5. What do you like in a members only section?

    I very much need a directory, and phone numbers along with the names and cities. I use my 2012 Membership Album and roster--the book with members' car photos--all the time, talking to AACA members in various parts of the country.
  6. Buyer's premium

    I see no reason at all for buyers' premiums. If a car is worth $10,000, and the premium is 10%, I would bid no higher than $9000. I'm not fooled! And as we know, cars are not only for the well-to-do. If that were the case, our hobby wouldn't be as widespread as it is. The affordability of the hobby makes it enjoyable for people at various income levels. A $5000 Buick is as much fun as a $50,000 Buick.
  7. 1961 Buick Electra Parts For Sale

    Mr. Flagship, I think people would like to know where you are, especially as some of those parts they might pick up, rather than have them delivered. All the best to you on your sale!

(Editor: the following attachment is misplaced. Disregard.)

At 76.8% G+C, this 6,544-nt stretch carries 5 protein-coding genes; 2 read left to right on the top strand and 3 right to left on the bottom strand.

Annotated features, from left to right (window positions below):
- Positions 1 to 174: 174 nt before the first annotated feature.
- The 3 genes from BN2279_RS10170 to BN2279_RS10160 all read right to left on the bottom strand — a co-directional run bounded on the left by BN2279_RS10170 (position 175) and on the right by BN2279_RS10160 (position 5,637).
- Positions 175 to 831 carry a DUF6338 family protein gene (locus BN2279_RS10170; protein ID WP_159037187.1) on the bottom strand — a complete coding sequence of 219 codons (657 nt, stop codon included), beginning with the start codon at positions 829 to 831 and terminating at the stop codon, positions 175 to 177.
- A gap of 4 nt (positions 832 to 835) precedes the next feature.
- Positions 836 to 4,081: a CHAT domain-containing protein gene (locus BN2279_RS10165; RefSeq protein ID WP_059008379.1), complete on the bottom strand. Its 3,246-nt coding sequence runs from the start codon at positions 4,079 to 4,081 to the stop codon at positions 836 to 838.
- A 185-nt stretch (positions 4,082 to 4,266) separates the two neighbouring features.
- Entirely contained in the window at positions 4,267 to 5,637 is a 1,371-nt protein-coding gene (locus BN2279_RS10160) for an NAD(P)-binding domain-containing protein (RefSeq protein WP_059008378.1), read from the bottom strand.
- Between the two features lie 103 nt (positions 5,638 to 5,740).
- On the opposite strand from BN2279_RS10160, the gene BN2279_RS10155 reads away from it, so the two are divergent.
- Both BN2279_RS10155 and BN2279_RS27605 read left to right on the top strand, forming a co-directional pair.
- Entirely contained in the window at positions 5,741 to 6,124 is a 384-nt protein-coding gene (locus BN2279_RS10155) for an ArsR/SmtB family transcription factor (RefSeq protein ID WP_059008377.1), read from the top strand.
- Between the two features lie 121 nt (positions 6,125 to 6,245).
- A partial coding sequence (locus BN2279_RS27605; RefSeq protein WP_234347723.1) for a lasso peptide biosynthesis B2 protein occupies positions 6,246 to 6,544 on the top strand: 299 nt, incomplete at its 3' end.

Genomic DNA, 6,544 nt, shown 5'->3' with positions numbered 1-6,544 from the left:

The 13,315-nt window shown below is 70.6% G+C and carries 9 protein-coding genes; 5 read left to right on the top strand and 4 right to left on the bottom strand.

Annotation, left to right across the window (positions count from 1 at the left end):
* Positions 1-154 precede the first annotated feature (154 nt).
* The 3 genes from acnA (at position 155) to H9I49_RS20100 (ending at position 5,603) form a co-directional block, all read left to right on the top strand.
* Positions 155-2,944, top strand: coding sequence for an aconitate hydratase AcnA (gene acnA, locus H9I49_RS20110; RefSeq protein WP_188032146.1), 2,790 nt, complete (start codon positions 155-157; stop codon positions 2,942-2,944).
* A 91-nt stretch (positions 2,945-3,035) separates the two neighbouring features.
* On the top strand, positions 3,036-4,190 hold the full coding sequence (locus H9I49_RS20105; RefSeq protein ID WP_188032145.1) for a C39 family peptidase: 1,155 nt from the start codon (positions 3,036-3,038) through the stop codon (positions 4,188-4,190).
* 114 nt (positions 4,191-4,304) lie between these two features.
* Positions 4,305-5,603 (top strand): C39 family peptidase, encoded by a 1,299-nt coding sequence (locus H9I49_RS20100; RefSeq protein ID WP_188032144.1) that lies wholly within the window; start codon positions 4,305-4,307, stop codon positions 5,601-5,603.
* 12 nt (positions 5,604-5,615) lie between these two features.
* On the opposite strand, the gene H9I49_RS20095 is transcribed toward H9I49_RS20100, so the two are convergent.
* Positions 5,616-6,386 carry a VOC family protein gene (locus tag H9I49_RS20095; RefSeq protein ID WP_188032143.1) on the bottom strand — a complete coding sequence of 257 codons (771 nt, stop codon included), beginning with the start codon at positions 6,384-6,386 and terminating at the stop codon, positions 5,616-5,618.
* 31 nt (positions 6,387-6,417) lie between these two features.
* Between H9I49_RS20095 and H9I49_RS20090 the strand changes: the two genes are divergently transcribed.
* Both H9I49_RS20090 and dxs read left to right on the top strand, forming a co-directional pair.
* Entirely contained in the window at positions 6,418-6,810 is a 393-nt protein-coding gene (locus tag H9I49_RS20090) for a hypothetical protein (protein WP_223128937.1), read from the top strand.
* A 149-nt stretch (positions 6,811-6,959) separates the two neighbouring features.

8. WTB- 1953-1960 CADILLACS

    Chris, if you're up for a challenge, try to find a nice 1955-1956 Sedan de Ville. Those 4-door hardtops, I estimate, are several times scarcer than the Eldorados of those years. Production numbers don't tell the full story, because so many of the "glamour" models have been saved and restored, even as the once-common models have become rarer. And the 4-door hardtops of those years have nice lines, too.
  9. Anyone watching Velocity?

    I guess, because Bugatti makes so few cars, they can use just one favored supplier. Mountain cows! Just picture them on the mountaintops, rocky, treeless and snow-drifted, jumping from crag to crag. Living like mountain goats, I suppose---
  10. Seeking advice on registering classic cars in California

    This is just an aside, but it might bring a bit of hope to all our California friends: With so many antique cars and noted collections in California, why don't people get these fees simplified and reduced? It has been successful in other states. After all, old cars are simply a hobby or a collection. You don't pay every year to register your old pottery or old clocks. Picture yourselves paying a "permanent registration": a modest one-time fee that you never pay again as long as you own the car.